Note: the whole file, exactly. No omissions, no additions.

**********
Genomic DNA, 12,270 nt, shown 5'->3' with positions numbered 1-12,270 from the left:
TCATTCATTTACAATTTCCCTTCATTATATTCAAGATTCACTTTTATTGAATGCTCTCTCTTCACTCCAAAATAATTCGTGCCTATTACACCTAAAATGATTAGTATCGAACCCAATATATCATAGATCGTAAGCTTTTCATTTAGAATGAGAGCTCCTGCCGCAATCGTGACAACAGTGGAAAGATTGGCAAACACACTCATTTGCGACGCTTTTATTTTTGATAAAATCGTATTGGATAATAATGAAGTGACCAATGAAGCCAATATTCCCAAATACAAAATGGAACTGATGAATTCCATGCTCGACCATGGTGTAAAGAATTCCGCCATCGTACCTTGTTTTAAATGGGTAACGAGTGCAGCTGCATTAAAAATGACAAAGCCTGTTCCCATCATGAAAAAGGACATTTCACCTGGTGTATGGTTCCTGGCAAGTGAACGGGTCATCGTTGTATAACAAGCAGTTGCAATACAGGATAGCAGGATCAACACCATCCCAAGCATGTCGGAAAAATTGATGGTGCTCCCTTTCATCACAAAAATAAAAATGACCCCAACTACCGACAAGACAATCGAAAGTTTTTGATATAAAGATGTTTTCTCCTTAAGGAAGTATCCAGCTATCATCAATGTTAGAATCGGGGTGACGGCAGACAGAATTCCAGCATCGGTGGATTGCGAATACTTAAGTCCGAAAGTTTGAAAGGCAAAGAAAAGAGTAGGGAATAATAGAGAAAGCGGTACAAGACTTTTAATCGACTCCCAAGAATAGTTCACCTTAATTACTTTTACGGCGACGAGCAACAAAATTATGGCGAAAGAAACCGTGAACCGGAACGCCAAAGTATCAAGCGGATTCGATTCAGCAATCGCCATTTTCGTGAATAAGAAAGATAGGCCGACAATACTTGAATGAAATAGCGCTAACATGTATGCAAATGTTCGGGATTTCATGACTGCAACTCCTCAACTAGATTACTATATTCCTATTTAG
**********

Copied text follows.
Genomic DNA, 12,270 nt, shown 5'->3' with positions numbered 1-12,270 from the left:
TCATTCATTTACAATTTCCCTTCATTATATTCAAGATTCACTTTTATTGAATGCTCTCTCTTCACTCCAAAATAATTCGTGCCTATTACACCTAAAATGATTAGTATCGAACCCAATATATCATAGATCGTAAGCTTTTCATTTAGAATGAGAGCTCCTGCCGCAATCGTGACAACAGTGGAAAGATTGGCAAACACACTCATTTGCGACGCTTTTATTTTTGATAAAATCGTATTGGATAATAATGAAGTGACCAATGAAGCCAATATTCCCAAATACAAAATGGAACTGATGAATTCCATGCTCGACCATGGTGTAAAGAATTCCGCCATCGTACCTTGTTTTAAATGGGTAACGAGTGCAGCTGCATTAAAAATGACAAAGCCTGTTCCCATCATGAAAAAGGACATTTCACCTGGTGTATGGTTCCTGGCAAGTGAACGGGTCATCGTTGTATAACAAGCAGTTGCAATACAGGATAGCAGGATCAACACCATCCCAAGCATGTCGGAAAAATTGATGGTGCTCCCTTTCATCACAAAAATAAAAATGACCCCAACTACCGACAAGACAATCGAAAGTTTTTGATATAAAGATGTTTTCTCCTTAAGGAAGTATCCAGCTATCATCAATGTTAGAATCGGGGTGACGGCAGACAGAATTCCAGCATCGGTGGATTGCGAATACTTAAGTCCGAAAGTTTGAAAGGCAAAGAAAAGAGTAGGGAATAATAGAGAAAGCGGTACAAGACTTTTAATCGACTCCCAAGAATAGTTCACCTTAATTACTTTTACGGCGACGAGCAACAAAATTATGGCGAAAGAAACCGTGAACCGGAACGCCAAAGTATCAAGCGGATTCGATTCAGCAATCGCCATTTTCGTGAATAAGAAAGATAGGCCGACAATACTTGAATGAAATAGCGCTAACATGTATGCAAATGTTCGGGATTTCATGACTGCAACTCCTCAACTAGATTACTATATTCCTATTTAG